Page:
Tuesday, April 29, 2014


I have noticed that fellow PWPs sometimes ask questions about some issue they are dealing with or share information to help others.  Just last week, I participated in this type of conversation with my local PD support group and I think it was helpful for all of us.  Speaking for myself, there are a few things that I have discovered that I have found to be very helpful.  I am sure the same is true of fellow PWPs.  It occurred to me that I need to share these things with the idea that they might be helpful to others as well as me.  I would encourage my PD "brothers and sisters" to do the same.  We are all in this together!  

Before I start, I will mention the obvious caveat which is that I am not a doctor, nor are most of my PD comrades, so appropriate caution should be taken in putting these ideas into practice.  That said, there is a great deal of "trial and error" in PD treatment so it makes sense to try different ideas to improve our quality of life.


I am just beginning my sixth year since my PD diagnosis.  I have read that pain is common symptom that crops up over time, especially in the feet and legs.  I have mild peripheral neuropathy in those areas as well as a Morton's neuroma (not to be confused with the pot pie) in one of my toes.  I have also experienced pain in my left knee that was compounded during our recent trip to China.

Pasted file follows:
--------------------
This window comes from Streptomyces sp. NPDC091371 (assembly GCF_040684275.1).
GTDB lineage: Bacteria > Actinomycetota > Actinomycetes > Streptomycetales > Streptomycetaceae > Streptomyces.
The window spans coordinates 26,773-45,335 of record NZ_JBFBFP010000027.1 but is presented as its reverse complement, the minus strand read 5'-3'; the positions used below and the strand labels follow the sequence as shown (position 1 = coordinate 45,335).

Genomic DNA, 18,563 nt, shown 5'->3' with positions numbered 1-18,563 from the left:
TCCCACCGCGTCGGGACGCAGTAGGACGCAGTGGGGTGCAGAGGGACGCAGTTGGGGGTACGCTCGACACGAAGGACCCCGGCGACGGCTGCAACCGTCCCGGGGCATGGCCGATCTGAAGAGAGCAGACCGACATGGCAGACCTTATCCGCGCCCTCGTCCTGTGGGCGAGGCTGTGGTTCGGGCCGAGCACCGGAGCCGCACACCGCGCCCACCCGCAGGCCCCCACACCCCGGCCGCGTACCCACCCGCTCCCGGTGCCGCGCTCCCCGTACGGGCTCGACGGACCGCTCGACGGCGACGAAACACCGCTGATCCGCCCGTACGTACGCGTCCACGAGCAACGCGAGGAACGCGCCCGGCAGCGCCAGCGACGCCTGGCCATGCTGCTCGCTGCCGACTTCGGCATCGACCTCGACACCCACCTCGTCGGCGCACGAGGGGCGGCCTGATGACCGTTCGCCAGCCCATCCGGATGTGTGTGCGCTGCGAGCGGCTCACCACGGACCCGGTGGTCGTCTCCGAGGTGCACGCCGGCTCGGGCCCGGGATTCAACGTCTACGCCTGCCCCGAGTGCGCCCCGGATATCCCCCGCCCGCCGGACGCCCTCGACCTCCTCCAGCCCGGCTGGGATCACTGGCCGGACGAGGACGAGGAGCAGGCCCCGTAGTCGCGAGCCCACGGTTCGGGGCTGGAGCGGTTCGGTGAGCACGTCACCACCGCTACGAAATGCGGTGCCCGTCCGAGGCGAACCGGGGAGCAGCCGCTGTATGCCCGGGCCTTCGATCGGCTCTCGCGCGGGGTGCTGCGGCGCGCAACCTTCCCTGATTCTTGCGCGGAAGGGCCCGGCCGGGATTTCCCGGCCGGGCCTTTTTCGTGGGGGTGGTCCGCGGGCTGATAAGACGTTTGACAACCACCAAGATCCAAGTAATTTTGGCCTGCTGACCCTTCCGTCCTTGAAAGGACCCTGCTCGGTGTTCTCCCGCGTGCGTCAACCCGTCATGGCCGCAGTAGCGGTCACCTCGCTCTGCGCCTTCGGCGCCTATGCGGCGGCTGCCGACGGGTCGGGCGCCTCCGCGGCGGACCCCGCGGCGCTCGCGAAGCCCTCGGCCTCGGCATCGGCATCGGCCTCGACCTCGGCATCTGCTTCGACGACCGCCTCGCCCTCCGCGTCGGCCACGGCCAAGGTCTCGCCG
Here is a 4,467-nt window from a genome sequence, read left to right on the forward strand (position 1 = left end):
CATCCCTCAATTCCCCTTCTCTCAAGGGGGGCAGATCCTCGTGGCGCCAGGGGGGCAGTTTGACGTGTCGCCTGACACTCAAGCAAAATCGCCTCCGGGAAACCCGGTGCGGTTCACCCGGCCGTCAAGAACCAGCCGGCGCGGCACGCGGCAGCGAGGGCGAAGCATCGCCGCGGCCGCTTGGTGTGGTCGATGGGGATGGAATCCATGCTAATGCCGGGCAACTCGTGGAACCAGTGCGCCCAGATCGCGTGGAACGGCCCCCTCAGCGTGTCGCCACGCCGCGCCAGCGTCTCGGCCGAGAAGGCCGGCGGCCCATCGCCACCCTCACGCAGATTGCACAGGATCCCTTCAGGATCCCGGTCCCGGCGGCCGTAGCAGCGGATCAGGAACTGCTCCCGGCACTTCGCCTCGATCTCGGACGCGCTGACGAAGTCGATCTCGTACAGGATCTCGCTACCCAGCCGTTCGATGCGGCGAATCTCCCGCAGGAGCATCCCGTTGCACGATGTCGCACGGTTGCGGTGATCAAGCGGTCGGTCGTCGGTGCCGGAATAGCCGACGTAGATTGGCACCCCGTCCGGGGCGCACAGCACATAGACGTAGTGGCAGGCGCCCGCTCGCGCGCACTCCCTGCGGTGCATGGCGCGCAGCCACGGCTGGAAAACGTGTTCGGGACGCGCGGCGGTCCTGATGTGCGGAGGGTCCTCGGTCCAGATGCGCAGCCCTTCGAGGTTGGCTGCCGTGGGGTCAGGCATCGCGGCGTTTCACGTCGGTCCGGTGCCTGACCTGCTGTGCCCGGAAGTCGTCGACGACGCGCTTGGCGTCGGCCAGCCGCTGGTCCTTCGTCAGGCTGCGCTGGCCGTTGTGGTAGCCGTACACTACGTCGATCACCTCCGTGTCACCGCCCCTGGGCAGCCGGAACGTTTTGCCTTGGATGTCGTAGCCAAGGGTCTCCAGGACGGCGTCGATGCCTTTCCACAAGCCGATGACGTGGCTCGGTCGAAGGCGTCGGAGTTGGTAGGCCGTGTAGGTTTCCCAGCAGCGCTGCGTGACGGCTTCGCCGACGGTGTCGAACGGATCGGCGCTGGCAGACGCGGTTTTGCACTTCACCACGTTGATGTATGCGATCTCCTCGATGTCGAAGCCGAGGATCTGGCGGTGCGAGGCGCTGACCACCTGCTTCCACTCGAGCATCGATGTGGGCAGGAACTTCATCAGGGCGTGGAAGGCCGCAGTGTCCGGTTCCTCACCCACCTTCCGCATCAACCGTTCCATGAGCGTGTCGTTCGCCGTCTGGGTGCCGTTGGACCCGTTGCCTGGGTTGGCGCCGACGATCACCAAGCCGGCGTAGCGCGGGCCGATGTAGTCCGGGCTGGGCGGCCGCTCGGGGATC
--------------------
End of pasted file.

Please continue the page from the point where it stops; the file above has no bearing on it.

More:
I was at a park in Shanghai in a "bumper car" with my six year old grandson.  I was riding shotgun since he (obviously) wanted to drive. However, his short legs could not reach the accelerator so I stretched my left leg over to do that. This arrangement worked well enough for a time as we bumped our competitors.  But then Bryson spotted a target further away and headed straight for them.  Since I had my foot on the accelerator, I could have slowed down to lessen the impact, but I lacked the presence of mind to do that.  As a result, we were at full ramming speed when we struck our unsuspecting target broadside.  Bryson screamed with delight while I winced in pain as my left knee hit metal.  Needless to say, I used the accelerator much more judiciously for the remainder of our ride.  Since then I have awoken periodically during the night to significant pain in my left knee.